Since the original publication date of this story, Michael Milosh’s ex-wife Alexa Nikolas has come forward with sexual abuse and grooming allegations involving Milosh. Milosh later issued a statement denying these allegations.
If you or someone you know has been affected by sexual or domestic abuse, we provide these resources in Calgary, Toronto and Vancouver. For additional resources across the country, see endingviolencecanada.org.
Women Against Violence Against Women Rape Crisis Centre (Vancouver) 24 hour crisis: (604) 255-6344
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Atop sun-drenched California cliffs lies a home recording studio, its walls humming with an ethereal voice as calming as the hypnotic waves below. Just outside, top-of- their-game musicians glide in and out of the home, laying down tracks together or jamming in psychedelically lit rooms.
Though it may sound like a freewheeling scene straight from Laurel Canyon in the 60s, Joni Mitchell and the Mamas and the Papas are long gone. Located just up the coast in Topanga, this home belongs to Mike Milosh, a Toronto-born-and-raised musician who performs as Rhye and is celebrated for his sultry androgynous sound. When the world locked down last March, his new digs became a hive of creativity for his A-list quarantine bubble.
“I’m not letting the pandemic slow me down,” says Milosh, a classically trained cellist. “Art is the only saviour right now.”
And save himself it has. Between recently being featured on the closing track of his buddy Diplo’s ambient MMXX album and collaborating with It-Brit club producer SG Lewis on the shiny dance jam “Time,” Milosh also wrote, produced and recorded his excellent, just-released fourth studio album, Home. Its 13 songs are an emotional striptease—track by track, the listener’s layers are peeled back as bows lick soothing strings, finely tuned compositions stimulate the senses and breathy vocals call for closeness. It’s steeped in the signature Rhye brand of intimacy that a socially distanced world is craving.
“I would love it if people listened to the whole thing, because the intro and the outro take you in and out of that home world.”
“I knew I wanted to christen the house by creating this record. There was a spiritual calling for me to make the record in that house,” says Milosh.
Perhaps that has something to do with the fact that he shares it with his life and creative partner, Geneviève Medow-Jenkins.
She’s the muse featured on the cover of his stirring 2018 release, Blood, as well as his latest record—photos both shot by Milosh. The duo is very hands-on in creating the Rhye aesthetic: they’ve each served as director, producer and creative director for videos off the new album. Milosh has also worked the camera and edited.
“Creativity is the root of our relationship,” Milosh says.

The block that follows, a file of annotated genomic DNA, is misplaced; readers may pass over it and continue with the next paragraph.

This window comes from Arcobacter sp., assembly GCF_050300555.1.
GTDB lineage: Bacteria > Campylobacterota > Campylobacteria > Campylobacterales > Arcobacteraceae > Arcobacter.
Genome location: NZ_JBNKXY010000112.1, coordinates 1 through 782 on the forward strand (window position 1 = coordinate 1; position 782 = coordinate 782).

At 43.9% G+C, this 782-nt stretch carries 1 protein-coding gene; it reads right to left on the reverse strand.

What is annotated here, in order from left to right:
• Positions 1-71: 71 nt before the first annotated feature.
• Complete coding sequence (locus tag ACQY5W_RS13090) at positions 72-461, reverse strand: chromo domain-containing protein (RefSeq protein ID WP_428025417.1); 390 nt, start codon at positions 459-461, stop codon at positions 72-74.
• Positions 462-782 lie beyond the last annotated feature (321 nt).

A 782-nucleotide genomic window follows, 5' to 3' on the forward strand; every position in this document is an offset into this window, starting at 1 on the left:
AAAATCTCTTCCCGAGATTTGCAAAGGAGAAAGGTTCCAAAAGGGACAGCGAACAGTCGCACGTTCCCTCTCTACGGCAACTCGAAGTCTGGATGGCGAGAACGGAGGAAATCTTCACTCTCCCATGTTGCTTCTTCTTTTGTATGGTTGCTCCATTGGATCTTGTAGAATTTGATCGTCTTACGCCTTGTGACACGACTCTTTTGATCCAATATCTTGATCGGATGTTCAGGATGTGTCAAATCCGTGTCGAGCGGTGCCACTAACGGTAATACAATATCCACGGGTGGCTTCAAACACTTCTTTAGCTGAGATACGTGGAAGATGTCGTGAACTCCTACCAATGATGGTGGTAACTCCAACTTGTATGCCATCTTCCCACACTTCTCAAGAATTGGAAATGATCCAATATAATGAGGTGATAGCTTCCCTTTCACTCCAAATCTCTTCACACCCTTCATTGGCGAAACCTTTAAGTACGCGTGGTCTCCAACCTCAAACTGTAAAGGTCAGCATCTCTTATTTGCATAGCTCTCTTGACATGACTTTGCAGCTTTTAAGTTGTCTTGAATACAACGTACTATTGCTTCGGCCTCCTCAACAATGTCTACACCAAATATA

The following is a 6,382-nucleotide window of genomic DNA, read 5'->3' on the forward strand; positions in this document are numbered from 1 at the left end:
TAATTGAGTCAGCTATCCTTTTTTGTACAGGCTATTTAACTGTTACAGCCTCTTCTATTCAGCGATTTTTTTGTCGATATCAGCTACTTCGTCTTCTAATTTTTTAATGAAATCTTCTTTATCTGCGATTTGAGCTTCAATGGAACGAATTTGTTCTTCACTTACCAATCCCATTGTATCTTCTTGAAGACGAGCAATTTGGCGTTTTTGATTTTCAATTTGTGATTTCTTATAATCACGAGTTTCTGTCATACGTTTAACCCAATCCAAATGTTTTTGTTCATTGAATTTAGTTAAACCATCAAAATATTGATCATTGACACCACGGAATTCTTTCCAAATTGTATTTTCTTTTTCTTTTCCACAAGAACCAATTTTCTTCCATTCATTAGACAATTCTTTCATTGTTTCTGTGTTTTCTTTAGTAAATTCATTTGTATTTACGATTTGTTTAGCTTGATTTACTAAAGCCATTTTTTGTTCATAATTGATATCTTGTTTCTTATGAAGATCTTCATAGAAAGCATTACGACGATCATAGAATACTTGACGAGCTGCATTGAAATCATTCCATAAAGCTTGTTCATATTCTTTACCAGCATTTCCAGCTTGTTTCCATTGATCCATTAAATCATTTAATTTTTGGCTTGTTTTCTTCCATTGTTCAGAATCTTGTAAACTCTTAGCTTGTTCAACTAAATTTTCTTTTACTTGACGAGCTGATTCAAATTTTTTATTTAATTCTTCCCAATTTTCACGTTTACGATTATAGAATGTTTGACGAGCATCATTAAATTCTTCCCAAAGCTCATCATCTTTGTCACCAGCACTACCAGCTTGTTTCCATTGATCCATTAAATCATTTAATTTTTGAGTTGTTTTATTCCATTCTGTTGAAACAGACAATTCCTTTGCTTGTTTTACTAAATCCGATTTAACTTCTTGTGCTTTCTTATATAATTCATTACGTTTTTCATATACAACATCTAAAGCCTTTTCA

And the pair found more than driftwood and seashells on the shore as they became beachcombing buddies with nearby neighbours and fellow creative couple, Tenet actor Aaron Taylor-Johnson and his Fifty Shades of Grey director wife Sam Taylor-Johnson. Aaron dances shirtless sans inhibition in the video for “Black Rain,” a disco-hued groove off Home.
“I was pretty nervous to ask Aaron, because he’s a huge actor,” Milosh laughs. “I texted him, I was like, ‘Would you ever dance in a music video?’ and he wrote back, ‘Yeah absolutely, would you want Sam to direct it?’”
What was supposed to be a casual camera test at the Taylor-Johnson household turned into the video itself when Aaron began to move. “It was that moment where it was like, no, this is what we’re supposed to do. It’s just supposed to be Aaron, unabashed, being free.”
Milosh is quick to praise the work ethic of the actor- director couple, admiring their ability to seamlessly switch between parenting—they had just put the kids to bed prior to filming—to collaborating artistically.
“She pushes him, and he wants to excel. Watching them together, I was so inspired.” An artistic force in their own right, the same could be said of Milosh and Medow-Jenkins.
Rhye isn’t their only collaboration, though. They first met in 2016, when she contacted him to perform at an ambient music night she founded in L.A. called Secular Sabbath. The recurring event at changing locations sees big names and up-and-coming acts improvising hours-long sets to blissed-out attendees lounging on plushy pillows, partaking in tea ceremonies or melting into soothing massages. In this Garden of Eden setting, the goal is to relax.
But now that chilling out in a thermal bath with strangers (as celebrity attendees did at a 2019 edition of Secular Sabbath in Palm Springs) sounds like a biohazard, the event has shapeshifted. It’s a recurring livestream with Milosh and Diplo, the two letting loose while ad-libbing sets at the Topanga home base. They surround themselves with candles softly glowing gold and a strobe projecting atmospheric rainbows—it’s trippy.
“It’s the antithesis of a Rhye show,” Milosh says, “but they feed each other creatively.”
With his artistic yin and yang energies in check, he sits serenely in his hilltop haven, its foundation fluttering with loving frequencies. Just as art has been a refuge for Milosh amid the chaos, Home is his heartfelt invitation for listeners to join him.
“I would love it if people listened to the whole thing, because the intro and the outro take you in and out of that world,” he says with a gentle power. “Home is hopefully cathartic to people in this time.”